By 2018, the regalia hire businesses operated by the branch trusts and GWNZ CT were disbursing over a million dollars annually, through university endowments and their own funding of awards and scholarships for lifetime education. In addition to paying for women getting university level qualifications and supporting graduates taking higher degrees at prestigious (and expensive) overseas institutions, the grants encouraged women into non-traditional trades, such as building, painting, electrical, and automotive. They also supported solo teen mothers and female refugees, preschool educators and education, mature women university entrants, women in leadership and management training, and women undertaking small research projects. Branches also partnered with other organisations to support international efforts (for example, Otago Branch supported preschool and primary education in Sierra Leone).

Between 1993 and 2012, GWNZ policy work continued to focus on a very wide range of issues in addition to education, including employment, pay equity, health, housing, violence, women’s refuges, corruption, peace and disarmament, the environment, and representation of women on public bodies. After 2012 efforts were made to focus more exclusively on educational topics, particularly the UN’s Sustainable Development Goals 4 (quality education) and 5 (gender equity).

GWNZ logo

The organisation was reshaped in 2012, with national executive members drawn nationwide instead of via regional rotation, facilitated by video-conferencing on a monthly basis.  In 2016, as well as becoming Graduate Women New Zealand (GWNZ), in line with the international body’s name change to Graduate Women International (GWI), the organisation formally added the Māori version of its name: Whakaminenga Wāhine ō Aotearoa Kua Whiwhi Tohu.

GWNZ contributed keenly at international level, with the ambitious goal of all women globally achieving secondary education. Louise Croot (Otago) was IFUW President (2007–2010); Rae Duff (Wellington) was GWI Vice-President (Legal and Governance) (2016–19) and Lorraine Isaacs (Otago) held constitutional roles at international conferences, which more members were attending, providing papers and workshops. Beverley Turner (North Shore) became Pacific Graduate Women Network liaison with IFUW/GWI in 2000.

Changes to the GWNZ Constitution and the Charitable Trust Deed aimed to future-proof both entities, and annual general meetings superseded the former triennial conference structure. In 2018 GWNZ embarked on a major strategy to appeal to younger women, and publicise its contributions at home and abroad through social media and a more streamlined integrated website.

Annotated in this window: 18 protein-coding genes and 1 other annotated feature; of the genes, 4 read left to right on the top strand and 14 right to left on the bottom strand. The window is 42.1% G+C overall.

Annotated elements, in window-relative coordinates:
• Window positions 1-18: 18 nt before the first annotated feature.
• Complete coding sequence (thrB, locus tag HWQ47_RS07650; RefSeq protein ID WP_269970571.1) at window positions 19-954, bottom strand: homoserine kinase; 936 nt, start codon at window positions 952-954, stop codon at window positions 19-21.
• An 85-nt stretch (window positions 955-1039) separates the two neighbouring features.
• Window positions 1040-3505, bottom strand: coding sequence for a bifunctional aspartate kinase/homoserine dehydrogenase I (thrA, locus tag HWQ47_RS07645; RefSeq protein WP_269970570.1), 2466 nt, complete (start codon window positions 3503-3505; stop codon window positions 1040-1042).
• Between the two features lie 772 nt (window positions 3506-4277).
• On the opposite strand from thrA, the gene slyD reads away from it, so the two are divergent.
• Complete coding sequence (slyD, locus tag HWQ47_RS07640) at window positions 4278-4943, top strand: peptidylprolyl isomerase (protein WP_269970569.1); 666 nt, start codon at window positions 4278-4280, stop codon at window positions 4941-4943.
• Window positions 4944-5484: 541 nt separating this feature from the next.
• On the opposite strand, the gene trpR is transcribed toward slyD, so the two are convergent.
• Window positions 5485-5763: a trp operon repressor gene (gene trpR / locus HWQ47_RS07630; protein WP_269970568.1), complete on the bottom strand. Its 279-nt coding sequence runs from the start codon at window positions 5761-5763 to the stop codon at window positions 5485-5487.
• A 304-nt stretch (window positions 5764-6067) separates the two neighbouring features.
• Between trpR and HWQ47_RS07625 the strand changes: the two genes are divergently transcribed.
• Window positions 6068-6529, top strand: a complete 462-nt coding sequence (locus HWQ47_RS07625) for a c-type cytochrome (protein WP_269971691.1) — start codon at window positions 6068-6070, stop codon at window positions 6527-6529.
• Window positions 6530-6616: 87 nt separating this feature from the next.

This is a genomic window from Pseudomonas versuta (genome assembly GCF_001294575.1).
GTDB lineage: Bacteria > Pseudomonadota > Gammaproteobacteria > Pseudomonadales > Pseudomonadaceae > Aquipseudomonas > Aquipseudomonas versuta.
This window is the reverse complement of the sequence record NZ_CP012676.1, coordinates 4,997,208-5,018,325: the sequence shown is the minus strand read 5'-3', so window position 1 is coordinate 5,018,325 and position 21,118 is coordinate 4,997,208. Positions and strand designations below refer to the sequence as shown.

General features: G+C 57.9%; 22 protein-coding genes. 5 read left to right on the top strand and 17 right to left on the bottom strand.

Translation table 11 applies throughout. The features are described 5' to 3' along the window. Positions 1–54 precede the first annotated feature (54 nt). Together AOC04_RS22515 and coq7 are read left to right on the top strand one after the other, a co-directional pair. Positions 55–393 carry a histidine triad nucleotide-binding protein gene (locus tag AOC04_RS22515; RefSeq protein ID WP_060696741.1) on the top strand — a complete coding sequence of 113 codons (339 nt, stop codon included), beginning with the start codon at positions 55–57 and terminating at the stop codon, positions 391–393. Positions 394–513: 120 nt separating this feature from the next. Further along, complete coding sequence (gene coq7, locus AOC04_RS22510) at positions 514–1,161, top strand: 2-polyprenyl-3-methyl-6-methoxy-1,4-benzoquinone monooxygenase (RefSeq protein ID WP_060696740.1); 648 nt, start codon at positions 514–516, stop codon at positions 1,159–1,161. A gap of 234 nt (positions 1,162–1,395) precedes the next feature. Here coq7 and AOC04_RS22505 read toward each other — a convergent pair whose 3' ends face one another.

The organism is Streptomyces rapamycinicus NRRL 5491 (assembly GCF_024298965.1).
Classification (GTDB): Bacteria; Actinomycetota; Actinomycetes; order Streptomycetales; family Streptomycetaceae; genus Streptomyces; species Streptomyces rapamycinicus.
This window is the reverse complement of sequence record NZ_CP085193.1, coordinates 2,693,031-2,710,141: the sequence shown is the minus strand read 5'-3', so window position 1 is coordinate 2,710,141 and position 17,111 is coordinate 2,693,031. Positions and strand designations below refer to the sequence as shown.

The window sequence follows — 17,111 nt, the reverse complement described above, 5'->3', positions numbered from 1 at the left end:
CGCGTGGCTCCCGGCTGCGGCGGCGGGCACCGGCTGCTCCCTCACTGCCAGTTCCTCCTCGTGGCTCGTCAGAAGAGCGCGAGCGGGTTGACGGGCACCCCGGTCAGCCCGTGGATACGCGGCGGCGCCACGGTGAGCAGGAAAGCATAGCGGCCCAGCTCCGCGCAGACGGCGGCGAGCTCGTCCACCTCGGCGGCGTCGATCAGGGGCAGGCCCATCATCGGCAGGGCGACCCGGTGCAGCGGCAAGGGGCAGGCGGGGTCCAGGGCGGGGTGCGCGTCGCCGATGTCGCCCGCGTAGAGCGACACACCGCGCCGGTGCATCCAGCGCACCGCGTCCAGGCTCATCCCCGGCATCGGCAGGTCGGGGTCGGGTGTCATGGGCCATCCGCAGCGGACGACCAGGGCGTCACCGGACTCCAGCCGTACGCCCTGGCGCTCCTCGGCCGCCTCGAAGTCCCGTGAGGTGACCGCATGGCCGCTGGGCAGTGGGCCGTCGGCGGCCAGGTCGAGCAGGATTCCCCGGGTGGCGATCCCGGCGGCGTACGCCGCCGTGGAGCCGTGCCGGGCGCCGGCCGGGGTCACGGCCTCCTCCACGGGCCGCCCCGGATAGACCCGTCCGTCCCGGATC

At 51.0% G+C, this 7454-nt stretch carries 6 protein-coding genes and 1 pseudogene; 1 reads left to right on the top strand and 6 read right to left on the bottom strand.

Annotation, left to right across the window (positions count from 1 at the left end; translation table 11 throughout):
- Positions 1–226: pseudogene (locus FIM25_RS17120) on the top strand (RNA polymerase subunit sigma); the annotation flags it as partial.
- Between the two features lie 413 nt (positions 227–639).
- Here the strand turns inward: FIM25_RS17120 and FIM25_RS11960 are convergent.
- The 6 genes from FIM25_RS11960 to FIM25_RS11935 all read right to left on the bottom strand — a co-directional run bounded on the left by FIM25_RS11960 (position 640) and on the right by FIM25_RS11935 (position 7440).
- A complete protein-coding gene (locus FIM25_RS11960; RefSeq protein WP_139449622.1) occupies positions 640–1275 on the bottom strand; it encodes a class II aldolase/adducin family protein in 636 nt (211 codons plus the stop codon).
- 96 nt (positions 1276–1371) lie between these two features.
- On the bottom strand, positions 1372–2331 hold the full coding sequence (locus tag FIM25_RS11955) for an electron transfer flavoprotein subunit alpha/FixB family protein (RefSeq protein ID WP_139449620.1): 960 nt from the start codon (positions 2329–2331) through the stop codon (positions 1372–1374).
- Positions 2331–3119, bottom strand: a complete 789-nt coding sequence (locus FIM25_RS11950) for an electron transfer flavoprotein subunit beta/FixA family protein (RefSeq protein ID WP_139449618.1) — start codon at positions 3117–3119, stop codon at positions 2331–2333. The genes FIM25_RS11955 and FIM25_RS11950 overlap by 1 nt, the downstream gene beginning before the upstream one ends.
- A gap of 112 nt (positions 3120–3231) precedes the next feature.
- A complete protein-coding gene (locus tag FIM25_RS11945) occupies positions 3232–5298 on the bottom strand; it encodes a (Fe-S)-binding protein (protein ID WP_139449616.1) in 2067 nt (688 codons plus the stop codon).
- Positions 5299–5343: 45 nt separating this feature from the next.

Ann Pomeroy [6]


[1] Interview with Dame Dorothy Winstone, February 1992. Dame Dorothy and another NZFUW member, Helen Garrett, were among the first New Zealand women to undertake jury service after this opened to women in 1942.

[2] Macdonald, 1982, p. 93.

[3] The OUWA, which included non-graduates, had decided to 'run parallel, amalgamating in practice but not in theory' with the new organisation. It continued until 1947. See Angus, 1984, p. 17.

[4] See Angus, 1984, pp. 56–57.

[5] NZFUW National Bulletin, May/June 1992, p. 1.

[6] GWNZ President 2014–18. 

Unpublished sources

GWNZ Retrieved 27 September 2018

Louise Croot, Rae Duff, Dorothy Meyer and Heather Rae, personal communications

Moore, Rachel, 'Dunedin's Bluestockings: The FUW in Otago', MA thesis, University of Otago, 1982

NZFUW records 1920–1985, ATL

NZFUW and Otago Branch records, 1922–1989, Hocken

NZFUW branch histories, in possession of Margaret Stockwell, Timaru

Otago University Women's Association minutes, Hocken

Published sources

Angus, Janet C., By Degrees: The History of the Otago Branch of the New Zealand Federation of University Women 1921–1983, Otago Branch NZFUW, Dunedin, 1984

Macdonald, Winifred, Footprints of Kate Edger [History of NZFUW, 1921–1981], NZFUW, Auckland, 1981